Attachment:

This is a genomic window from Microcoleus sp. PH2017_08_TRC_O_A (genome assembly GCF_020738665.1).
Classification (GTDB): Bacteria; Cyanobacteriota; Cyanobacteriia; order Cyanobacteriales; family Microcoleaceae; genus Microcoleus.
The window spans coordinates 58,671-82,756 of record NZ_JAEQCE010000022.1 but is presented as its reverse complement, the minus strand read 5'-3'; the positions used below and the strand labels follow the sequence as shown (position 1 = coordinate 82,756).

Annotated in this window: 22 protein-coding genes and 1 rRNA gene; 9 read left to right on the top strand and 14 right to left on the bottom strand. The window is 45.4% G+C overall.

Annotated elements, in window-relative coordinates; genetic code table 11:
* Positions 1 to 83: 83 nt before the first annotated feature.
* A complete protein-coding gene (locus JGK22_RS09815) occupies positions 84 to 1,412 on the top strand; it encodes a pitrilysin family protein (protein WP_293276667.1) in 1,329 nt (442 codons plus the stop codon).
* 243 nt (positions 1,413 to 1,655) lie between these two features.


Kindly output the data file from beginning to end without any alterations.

This is a genomic window from Microcoleus sp. PH2017_08_TRC_O_A (genome assembly GCF_020738665.1).
Classification (GTDB): Bacteria; Cyanobacteriota; Cyanobacteriia; order Cyanobacteriales; family Microcoleaceae; genus Microcoleus.
The window spans coordinates 58,671-82,756 of record NZ_JAEQCE010000022.1 but is presented as its reverse complement, the minus strand read 5'-3'; the positions used below and the strand labels follow the sequence as shown (position 1 = coordinate 82,756).

Annotated in this window: 22 protein-coding genes and 1 rRNA gene; 9 read left to right on the top strand and 14 right to left on the bottom strand. The window is 45.4% G+C overall.

Annotated elements, in window-relative coordinates; genetic code table 11:
* Positions 1 to 83: 83 nt before the first annotated feature.
* A complete protein-coding gene (locus JGK22_RS09815) occupies positions 84 to 1,412 on the top strand; it encodes a pitrilysin family protein (protein WP_293276667.1) in 1,329 nt (442 codons plus the stop codon).
* 243 nt (positions 1,413 to 1,655) lie between these two features.